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Curb work heralds start of $2.5 million streets project in Lackawanna

Traffic cones and lane restrictions are in place near some intersections along South Park Avenue in Lackawanna, where new curb ramps are being installed as part of a $2.5 million streets project to be completed in September.

A state grant secured by State Sen. Timothy M. Kennedy, D-Buffalo, is paying for the work, which includes curb cuts to comply with the Americans with Disabilities Act, as well as repaving the two miles of South Park – from Blasdell to the Buffalo border – and a mile-long stretch of Ridge Road, from South Park to Abbott Road.

Construction will radiate from that intersection in the northern part of Lackawanna, which Kennedy characterized Tuesday morning as the “epicenter” of the city and perhaps the region. The senator noted two of the region’s cultural assets nearby: Our Lady of Victory Basilica, and the Buffalo & Erie County Botanical Gardens. “Our goal is to leverage private sector development,” Kennedy said at a news conference Tuesday morning in front of the botanical gardens. Safety also is a factor, officials said. More than 11,000 motorists travel South Park Avenue daily, and the volume is even higher along Ridge Road.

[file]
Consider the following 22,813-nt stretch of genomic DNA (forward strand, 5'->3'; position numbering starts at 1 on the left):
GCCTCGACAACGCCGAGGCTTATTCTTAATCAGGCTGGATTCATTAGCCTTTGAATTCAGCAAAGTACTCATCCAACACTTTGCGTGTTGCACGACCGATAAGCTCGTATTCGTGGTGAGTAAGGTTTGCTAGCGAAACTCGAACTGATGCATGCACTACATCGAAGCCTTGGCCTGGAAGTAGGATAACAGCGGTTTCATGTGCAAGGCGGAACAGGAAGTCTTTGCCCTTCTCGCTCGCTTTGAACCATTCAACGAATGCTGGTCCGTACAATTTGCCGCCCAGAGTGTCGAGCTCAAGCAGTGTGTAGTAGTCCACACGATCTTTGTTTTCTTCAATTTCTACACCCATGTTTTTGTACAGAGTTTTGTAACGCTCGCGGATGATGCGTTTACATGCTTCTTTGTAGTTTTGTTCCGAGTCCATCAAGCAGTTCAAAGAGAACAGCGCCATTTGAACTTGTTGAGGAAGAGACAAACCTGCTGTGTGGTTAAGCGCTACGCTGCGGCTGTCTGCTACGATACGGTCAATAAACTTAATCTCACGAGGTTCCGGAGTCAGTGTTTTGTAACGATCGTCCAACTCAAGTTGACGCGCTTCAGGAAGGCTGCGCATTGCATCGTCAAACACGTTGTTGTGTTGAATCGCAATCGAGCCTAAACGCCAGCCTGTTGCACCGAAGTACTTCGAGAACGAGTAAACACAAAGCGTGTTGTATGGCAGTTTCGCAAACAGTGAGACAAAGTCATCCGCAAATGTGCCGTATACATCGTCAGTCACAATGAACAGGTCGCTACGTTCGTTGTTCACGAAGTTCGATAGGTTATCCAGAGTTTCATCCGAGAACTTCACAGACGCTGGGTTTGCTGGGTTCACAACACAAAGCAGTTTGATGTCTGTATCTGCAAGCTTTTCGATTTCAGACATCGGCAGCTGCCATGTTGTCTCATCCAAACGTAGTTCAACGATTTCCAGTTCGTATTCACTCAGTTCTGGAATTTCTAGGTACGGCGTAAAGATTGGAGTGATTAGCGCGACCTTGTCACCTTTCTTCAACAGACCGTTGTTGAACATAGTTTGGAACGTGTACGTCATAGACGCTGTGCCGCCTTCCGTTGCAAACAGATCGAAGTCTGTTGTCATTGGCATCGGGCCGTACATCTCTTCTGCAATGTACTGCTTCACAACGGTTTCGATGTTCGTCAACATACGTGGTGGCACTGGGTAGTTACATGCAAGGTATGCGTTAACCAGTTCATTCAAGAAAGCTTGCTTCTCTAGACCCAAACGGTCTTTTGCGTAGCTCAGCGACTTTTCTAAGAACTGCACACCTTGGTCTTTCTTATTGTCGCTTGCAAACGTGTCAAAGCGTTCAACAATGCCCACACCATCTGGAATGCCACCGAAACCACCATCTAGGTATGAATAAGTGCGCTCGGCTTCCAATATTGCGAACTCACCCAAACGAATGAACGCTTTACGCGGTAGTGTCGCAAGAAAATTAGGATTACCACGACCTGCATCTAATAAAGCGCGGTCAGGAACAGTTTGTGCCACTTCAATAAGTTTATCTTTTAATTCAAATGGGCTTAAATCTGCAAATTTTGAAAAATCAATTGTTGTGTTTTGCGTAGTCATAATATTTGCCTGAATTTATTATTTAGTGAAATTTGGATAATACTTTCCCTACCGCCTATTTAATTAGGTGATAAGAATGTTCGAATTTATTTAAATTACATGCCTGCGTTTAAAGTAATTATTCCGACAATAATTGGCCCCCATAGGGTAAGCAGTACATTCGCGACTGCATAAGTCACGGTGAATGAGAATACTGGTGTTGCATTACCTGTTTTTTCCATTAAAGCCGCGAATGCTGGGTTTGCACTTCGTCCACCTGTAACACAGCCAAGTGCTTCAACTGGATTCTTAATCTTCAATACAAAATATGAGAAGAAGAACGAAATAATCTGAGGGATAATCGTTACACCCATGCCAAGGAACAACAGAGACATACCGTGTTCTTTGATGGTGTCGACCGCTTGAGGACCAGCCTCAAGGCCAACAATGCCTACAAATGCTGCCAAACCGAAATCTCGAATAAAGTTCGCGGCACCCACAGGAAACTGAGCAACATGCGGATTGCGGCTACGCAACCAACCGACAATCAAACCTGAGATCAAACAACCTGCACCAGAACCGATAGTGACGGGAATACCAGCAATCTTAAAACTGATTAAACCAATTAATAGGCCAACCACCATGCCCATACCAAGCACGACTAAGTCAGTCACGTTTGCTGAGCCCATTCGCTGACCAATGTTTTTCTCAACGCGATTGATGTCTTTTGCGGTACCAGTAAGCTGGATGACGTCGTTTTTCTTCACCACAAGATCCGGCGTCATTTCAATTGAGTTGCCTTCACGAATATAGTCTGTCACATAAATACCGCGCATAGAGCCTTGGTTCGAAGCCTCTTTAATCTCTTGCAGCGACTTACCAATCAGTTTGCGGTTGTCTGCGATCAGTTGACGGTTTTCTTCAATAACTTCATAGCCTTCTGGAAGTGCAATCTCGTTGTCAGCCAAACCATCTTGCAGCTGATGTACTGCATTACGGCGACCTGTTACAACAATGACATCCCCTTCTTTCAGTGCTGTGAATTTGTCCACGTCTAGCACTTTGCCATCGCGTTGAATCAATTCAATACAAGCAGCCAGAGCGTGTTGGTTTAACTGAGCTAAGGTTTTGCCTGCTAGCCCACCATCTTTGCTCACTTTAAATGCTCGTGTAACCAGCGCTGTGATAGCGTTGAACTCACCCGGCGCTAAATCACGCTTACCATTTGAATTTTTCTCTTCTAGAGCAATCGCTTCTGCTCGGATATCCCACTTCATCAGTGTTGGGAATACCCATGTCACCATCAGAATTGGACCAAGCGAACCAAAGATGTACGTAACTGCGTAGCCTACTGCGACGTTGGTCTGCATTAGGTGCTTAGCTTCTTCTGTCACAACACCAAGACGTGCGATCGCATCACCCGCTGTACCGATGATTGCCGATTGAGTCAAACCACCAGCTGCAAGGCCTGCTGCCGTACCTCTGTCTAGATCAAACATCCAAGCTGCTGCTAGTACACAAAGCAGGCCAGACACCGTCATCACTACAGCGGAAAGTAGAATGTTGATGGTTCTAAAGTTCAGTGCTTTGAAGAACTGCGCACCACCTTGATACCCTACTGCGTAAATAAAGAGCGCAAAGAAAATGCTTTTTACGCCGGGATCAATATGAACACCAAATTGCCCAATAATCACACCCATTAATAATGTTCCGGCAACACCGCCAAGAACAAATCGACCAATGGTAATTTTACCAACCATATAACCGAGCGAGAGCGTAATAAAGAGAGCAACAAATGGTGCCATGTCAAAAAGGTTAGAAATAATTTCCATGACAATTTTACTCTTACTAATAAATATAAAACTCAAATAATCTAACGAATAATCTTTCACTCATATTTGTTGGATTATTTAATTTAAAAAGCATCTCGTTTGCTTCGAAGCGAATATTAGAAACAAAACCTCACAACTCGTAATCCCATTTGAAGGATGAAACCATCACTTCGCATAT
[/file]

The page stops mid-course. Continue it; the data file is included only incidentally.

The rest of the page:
“South Park is the gateway to the Southtowns,” said Lackawanna Mayor Geoff Szymanski. “We are sitting on two of the greatest assets of Erie County,” he added, also referencing the botanical gardens and basilica.

Not so great is the condition of South Park Avenue, the mayor acknowledged.

“Everyone who travels this road knows how bad it is, especially during wintertime,” Szymanski said.

Work on road surfaces will begin after the curbs and sidewalks are finished; curb work is being done on South Park Avenue, between Ridge Road and the Blasdell border. The roads will be milled, then approximately 5 inches of new surface applied.

Resurfacing South Park will be completed before work begins on Ridge, said Pat Donlon, the city’s resident engineer.

Traffic will continue to flow during construction. “Everything will be up and running – two lanes of traffic,” Donlon said. “Traffic control is a major component of the project.”

Completion is expected by Sept. 27.

“This is a very, very great day for our city ... for the business community, as well,” said the Rev. Mark Blue, president of the Lackawanna Chamber of Commerce. “For a long time, these roads have been in disrepair.”